I’m jealous that she got to look through all of Lange’s contact sheets like that. I got the chills just looking at the pictures of that collection. They didn’t have iPhones back then. Getting real photographs on location from that time is an eye into the past that’s not as easy as going to YouTube to look up. We’re so spoiled these days…

A Sense of Location

Oklahoma farmhouse

I love how de Jongh creates an environment and a location with this book. It’s in the details, often very small. A lot of it clearly came from her research.

It’s an unusual thing to say in a book that doesn’t feature lots of detailed backgrounds. Most of the backgrounds in Oklahoma are a cloud of dust. There are strong establishing shots to set up a scene, but everything in the background fades out after that. It creates an eerie feeling.

All of the stuff that’s in focus is well detailed and feels natural. The wooden slats of the ramshackle homes the people live in, the bric-a-brac they fill their cars with as they leave for California, the shelves of the local general store. It all fits together.

All of the stuff that’s in focus is well detailed and feels natural. The wooden slats of the ramshackle homes the people live in, the bric-a-brac they fill their cars with as they leave for California, the items along the walls of the local reception. It all fits together.

Reception Desk in Oklahoma with its of interior detail

de Jongh isn’t afraid to take a moment to let a scene breathe or to let John take in the new world around him. He’s our point of view character, after all. As he absorbs the scene, we should be given that moment, was well.

As a city boy, he’s learning so much from this trip. He’s seeing animals in the wild he’s likely never seen before. He’s seeing the dust dunes and the bumpy roads and the failed farms and the wide open plains that are being choked by this dust. It’s like living in the desert, but in the middle of farm country.

You experience this book as much as you read it, thanks to de Jongh’s artwork.

Sure, she could have cut a lot of pages out to get straight to the plot. She could push things along faster and probably tell the whole story in nearly half the pages. But that would lose all the character of the book. I love the fact that this book pulls you into this other world and lets you look around. There’s a common misconception that European comics are all plot and no character. There’s lot of character in here and even more world building. It’s just that the world is a particular part of America at a particular point in time. The situation is just so alien and extreme that it feels like another world, entirely.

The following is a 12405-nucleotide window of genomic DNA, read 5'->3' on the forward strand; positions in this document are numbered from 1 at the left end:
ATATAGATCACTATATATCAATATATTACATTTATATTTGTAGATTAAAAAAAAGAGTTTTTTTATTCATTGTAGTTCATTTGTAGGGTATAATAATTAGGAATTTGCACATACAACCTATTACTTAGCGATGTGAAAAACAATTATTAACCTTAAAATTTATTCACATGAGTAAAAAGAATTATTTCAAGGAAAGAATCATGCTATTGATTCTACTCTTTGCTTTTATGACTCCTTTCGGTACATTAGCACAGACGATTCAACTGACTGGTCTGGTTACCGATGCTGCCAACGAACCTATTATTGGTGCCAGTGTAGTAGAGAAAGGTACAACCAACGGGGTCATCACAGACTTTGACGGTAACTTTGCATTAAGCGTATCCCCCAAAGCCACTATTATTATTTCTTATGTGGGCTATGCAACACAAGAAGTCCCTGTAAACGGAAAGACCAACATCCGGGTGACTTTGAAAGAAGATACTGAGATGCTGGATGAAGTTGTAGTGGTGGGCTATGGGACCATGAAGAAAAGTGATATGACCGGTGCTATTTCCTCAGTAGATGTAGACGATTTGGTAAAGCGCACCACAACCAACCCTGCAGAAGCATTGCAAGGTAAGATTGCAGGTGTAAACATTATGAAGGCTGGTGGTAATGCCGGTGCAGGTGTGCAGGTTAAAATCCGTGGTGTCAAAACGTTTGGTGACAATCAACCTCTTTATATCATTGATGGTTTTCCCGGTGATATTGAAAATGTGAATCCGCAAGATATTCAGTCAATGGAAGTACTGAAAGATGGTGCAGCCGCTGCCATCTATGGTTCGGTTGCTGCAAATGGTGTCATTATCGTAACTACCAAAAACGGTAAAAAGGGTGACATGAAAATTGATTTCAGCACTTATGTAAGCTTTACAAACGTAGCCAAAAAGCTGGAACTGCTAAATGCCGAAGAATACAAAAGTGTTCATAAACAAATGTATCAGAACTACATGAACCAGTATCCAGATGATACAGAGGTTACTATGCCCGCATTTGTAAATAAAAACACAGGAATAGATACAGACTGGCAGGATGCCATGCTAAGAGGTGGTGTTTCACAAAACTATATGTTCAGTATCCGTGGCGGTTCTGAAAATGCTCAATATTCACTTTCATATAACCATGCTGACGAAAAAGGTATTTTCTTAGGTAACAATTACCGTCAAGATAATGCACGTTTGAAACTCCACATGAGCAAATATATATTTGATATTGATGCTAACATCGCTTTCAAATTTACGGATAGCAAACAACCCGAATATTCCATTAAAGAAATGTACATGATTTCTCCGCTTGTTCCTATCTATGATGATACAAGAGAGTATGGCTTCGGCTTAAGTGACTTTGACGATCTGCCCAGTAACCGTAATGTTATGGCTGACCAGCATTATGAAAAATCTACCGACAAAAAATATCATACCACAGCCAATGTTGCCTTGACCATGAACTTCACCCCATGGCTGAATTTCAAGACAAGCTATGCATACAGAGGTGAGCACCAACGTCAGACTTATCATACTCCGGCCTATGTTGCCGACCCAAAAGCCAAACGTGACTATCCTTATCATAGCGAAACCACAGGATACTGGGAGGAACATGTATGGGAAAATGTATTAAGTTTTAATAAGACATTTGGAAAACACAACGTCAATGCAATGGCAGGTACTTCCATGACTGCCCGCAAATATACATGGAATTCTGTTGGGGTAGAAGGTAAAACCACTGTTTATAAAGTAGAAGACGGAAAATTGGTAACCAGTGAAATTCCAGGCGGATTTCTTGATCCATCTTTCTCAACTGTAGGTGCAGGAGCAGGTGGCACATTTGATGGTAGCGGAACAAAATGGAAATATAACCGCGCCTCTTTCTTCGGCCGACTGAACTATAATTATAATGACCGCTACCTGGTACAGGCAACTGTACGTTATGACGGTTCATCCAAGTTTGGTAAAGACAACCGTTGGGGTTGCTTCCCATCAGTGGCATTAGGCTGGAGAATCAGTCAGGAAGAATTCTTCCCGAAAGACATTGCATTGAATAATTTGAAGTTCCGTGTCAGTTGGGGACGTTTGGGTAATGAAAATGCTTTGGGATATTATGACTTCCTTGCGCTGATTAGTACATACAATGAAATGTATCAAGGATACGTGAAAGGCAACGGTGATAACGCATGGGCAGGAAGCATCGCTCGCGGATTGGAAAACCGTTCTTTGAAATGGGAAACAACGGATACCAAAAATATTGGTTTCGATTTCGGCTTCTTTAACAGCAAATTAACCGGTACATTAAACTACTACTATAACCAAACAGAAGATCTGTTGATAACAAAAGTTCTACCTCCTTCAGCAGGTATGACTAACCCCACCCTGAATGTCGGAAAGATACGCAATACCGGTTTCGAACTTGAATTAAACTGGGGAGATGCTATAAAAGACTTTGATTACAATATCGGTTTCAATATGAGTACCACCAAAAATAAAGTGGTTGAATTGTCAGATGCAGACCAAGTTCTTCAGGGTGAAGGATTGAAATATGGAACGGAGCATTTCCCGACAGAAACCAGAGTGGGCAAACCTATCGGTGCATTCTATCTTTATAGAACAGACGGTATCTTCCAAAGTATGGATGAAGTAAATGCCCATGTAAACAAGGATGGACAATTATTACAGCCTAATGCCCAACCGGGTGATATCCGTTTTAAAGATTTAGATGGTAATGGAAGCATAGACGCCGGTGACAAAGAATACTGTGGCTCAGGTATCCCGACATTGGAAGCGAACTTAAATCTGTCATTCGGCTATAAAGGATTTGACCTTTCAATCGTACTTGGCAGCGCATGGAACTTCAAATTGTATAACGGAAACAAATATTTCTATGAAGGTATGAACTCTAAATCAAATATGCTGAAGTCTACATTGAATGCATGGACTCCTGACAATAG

OK, But If I Had to Pick One Nit…

The book starts at the end of the story, with Dave filling in a grave.

He thinks to himself:

There’s no record scratch or freeze frame of fast motion accompanying it, but still.

It’s about the most cliched way possible to wrap up the opening. I admit I chuckled a little bit.

I feel bad about that, because the book is so great. It’s just that this storytelling trick has become so cliche now that it’s a bit of a running gag. Didn’t one of the Deadpool movies make a gag out of it, too? “Ratatouile” has some variation of the line in its opening.

It’s a bit of a meme.

One entirely random thing I just thought of while looking at this panel again: He reminds me a bit of a cleaned up version of everyone’s second favorite undertaker, Stern, doesn’t he?

Stern volume 1 cover

Missing Credits: Translation and Lettering

Unfortunately, the book doesn’t have credits for the lettering or for the translation. It’s possible that de Jongh did both, but I don’t know.

I will say that I like the lettering, though. It fits the art well, using a similar hand crafted vibe. I know it’s a fun, but if you stop yourself for looking for the tell-tale signs of that, you’ll see the lettering absolutely blends in with the art. It’s the same font that is used on the French edition of the book.

It mixes in mixed case for John’s diary-like captions while preserving ALL-CAPS for the dialogue. It helps visually separate the two just as much as the rectangular boxes versus the rounder word balloons. The balloons, themselves, have an unsteady and slightly shaken feeling to them. Again, I don’t know whether this is done with a computer (and a slightly uneven line brush tool), or if the strokes are hand drawn. I kind of hope it’s the latter, to be frank.


Aimee de Jongh's cover to Days of Sand v1, featuring a photographer standing outside in the Dust Bowl

Yes, though there might be a slight hesitancy in this recommendation because this isn’t the complete story yet. I love the setting and the character and his experiences, but there are still plenty of ways this could go off the rails in the next volume. I have no reason to believe it will, but it is something to consider.

This is the first of two books to tell the story. This book was released as a single 288 page album in France just a month ago. It is broken up into two parts for the digital English market because…. Well, just because. Maybe they’re still translating the second half. Maybe they’re just trying to keep the price lower.

The book is done, though. Hopefully, we see the second part soon.